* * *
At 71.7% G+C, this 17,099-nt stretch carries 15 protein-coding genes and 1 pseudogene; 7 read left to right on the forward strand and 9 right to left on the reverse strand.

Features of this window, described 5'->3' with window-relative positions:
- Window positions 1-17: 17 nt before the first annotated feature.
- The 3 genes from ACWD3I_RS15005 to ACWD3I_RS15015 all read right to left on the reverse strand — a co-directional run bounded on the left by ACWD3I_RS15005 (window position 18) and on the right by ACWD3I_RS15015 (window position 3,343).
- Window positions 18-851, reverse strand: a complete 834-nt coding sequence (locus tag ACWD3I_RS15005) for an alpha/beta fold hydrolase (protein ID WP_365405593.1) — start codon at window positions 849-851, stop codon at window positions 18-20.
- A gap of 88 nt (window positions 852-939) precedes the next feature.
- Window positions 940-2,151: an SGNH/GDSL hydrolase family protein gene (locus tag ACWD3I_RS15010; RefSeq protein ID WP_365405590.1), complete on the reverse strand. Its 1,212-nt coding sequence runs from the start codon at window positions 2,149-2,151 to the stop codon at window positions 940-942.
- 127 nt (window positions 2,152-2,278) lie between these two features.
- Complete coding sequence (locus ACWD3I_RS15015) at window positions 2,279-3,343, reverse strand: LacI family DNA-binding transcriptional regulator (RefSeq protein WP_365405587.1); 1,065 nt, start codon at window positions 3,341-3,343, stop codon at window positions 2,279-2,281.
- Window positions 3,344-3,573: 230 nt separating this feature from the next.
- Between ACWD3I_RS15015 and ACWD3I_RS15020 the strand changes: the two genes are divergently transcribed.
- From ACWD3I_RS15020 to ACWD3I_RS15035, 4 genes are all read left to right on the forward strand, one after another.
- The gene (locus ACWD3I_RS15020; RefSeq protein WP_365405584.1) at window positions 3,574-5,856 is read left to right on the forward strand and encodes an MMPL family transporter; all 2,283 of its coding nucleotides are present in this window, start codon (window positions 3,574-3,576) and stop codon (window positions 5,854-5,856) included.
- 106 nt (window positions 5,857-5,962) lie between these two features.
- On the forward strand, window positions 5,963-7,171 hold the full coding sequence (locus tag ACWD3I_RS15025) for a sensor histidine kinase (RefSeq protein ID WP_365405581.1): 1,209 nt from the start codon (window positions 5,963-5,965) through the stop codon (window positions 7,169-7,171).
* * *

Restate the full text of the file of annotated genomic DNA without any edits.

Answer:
At 71.7% G+C, this 17,099-nt stretch carries 15 protein-coding genes and 1 pseudogene; 7 read left to right on the forward strand and 9 right to left on the reverse strand.

Features of this window, described 5'->3' with window-relative positions:
- Window positions 1-17: 17 nt before the first annotated feature.
- The 3 genes from ACWD3I_RS15005 to ACWD3I_RS15015 all read right to left on the reverse strand — a co-directional run bounded on the left by ACWD3I_RS15005 (window position 18) and on the right by ACWD3I_RS15015 (window position 3,343).
- Window positions 18-851, reverse strand: a complete 834-nt coding sequence (locus tag ACWD3I_RS15005) for an alpha/beta fold hydrolase (protein ID WP_365405593.1) — start codon at window positions 849-851, stop codon at window positions 18-20.
- A gap of 88 nt (window positions 852-939) precedes the next feature.
- Window positions 940-2,151: an SGNH/GDSL hydrolase family protein gene (locus tag ACWD3I_RS15010; RefSeq protein ID WP_365405590.1), complete on the reverse strand. Its 1,212-nt coding sequence runs from the start codon at window positions 2,149-2,151 to the stop codon at window positions 940-942.
- 127 nt (window positions 2,152-2,278) lie between these two features.
- Complete coding sequence (locus ACWD3I_RS15015) at window positions 2,279-3,343, reverse strand: LacI family DNA-binding transcriptional regulator (RefSeq protein WP_365405587.1); 1,065 nt, start codon at window positions 3,341-3,343, stop codon at window positions 2,279-2,281.
- Window positions 3,344-3,573: 230 nt separating this feature from the next.
- Between ACWD3I_RS15015 and ACWD3I_RS15020 the strand changes: the two genes are divergently transcribed.
- From ACWD3I_RS15020 to ACWD3I_RS15035, 4 genes are all read left to right on the forward strand, one after another.
- The gene (locus ACWD3I_RS15020; RefSeq protein WP_365405584.1) at window positions 3,574-5,856 is read left to right on the forward strand and encodes an MMPL family transporter; all 2,283 of its coding nucleotides are present in this window, start codon (window positions 3,574-3,576) and stop codon (window positions 5,854-5,856) included.
- 106 nt (window positions 5,857-5,962) lie between these two features.
- On the forward strand, window positions 5,963-7,171 hold the full coding sequence (locus tag ACWD3I_RS15025) for a sensor histidine kinase (RefSeq protein ID WP_365405581.1): 1,209 nt from the start codon (window positions 5,963-5,965) through the stop codon (window positions 7,169-7,171).